Professional Discipline and the Labor Market: Evidence from Lawyers
78 Pages Posted: 11 Mar 2023 Last revised: 5 Sep 2023
Date Written: September 1, 2023
I investigate the labor market outcomes of American lawyers after they are professionally disciplined. To do so, I match employment data for 672k lawyers in 2012 and 2020 to novel data on public disciplinary measures imposed by state licensing bodies since 1990. I use this data to study discipline and employment in three ways. First, I document the prevalence and distribution of discipline. I find that 4.4 percent of lawyers are professionally disciplined and that half of disciplined lawyers who are not disbarred go on to reoffend. I also find that disciplined lawyers are not representative of the legal profession in terms of the type of law firms they work for and their practice areas. Second, I document the labor market outcomes of disciplined lawyers after they are disciplined and compare them to the labor market outcomes of similar non-disciplined lawyers. I find that disciplined lawyers are more likely to subsequently end up in law firms with limited oversight and in practice areas with unsophisticated clients. Finally, I investigate causal channels that could explain the labor market outcomes of disciplined lawyers and find suggestive evidence that they likely operate through law firms' concerns over reputation and by serving as a signal of lawyer type.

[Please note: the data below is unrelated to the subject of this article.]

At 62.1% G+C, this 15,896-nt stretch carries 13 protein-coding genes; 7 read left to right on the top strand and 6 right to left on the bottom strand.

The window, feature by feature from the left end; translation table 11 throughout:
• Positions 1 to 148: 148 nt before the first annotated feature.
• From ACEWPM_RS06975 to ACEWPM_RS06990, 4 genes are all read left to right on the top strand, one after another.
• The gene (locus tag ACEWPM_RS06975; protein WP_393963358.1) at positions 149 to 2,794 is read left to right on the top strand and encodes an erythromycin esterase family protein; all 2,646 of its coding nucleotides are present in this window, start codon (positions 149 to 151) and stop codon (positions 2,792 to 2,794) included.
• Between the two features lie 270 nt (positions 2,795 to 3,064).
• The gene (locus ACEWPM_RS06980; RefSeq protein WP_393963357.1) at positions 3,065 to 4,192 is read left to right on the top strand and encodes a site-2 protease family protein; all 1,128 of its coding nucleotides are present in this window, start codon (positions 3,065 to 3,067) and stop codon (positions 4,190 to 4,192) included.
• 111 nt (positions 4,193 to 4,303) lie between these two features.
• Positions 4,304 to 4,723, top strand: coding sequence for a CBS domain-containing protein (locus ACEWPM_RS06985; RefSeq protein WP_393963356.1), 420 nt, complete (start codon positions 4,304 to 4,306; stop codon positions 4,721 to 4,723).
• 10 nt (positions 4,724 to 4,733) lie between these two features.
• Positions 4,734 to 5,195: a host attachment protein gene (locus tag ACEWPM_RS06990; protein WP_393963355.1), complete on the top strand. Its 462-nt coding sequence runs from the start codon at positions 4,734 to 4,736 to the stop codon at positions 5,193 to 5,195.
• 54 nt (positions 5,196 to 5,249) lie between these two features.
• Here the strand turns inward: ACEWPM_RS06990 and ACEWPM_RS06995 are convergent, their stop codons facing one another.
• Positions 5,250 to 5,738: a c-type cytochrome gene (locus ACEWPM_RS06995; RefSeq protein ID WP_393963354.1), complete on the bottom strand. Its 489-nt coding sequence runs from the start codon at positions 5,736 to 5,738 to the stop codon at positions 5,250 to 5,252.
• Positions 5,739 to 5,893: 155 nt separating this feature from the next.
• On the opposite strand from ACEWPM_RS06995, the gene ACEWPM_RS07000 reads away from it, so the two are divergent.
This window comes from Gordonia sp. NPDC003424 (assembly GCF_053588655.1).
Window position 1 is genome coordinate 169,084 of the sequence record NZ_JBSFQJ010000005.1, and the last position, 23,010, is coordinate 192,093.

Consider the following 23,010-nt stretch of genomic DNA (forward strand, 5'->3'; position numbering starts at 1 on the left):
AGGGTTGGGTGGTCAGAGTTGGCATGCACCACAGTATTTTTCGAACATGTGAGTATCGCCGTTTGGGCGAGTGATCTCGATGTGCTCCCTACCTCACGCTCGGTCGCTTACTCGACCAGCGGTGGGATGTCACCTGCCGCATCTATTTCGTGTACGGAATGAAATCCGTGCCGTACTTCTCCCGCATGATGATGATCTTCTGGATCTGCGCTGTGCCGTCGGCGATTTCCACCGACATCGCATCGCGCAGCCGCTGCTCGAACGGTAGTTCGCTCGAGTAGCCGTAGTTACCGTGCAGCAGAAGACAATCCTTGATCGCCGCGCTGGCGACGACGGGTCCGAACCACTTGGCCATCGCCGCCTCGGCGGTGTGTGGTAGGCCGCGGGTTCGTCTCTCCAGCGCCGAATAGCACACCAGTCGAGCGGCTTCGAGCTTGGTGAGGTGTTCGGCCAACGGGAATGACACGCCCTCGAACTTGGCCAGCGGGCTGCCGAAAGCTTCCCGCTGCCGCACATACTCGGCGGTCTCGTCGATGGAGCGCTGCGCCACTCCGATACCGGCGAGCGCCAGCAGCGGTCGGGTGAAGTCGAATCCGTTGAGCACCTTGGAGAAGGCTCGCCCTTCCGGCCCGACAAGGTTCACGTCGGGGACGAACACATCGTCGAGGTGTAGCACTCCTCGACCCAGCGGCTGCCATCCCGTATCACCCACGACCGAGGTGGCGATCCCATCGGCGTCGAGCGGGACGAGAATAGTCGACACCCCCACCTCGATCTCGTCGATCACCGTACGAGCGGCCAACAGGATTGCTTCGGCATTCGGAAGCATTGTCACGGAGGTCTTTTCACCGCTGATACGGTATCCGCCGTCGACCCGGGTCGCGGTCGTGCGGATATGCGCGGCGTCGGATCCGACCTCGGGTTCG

Keywords: Legal Profession, Professional Discipline, Labor Market
JEL Classification: J44, K23, M51, L22, D18
Suggested Citation: Suggested Citation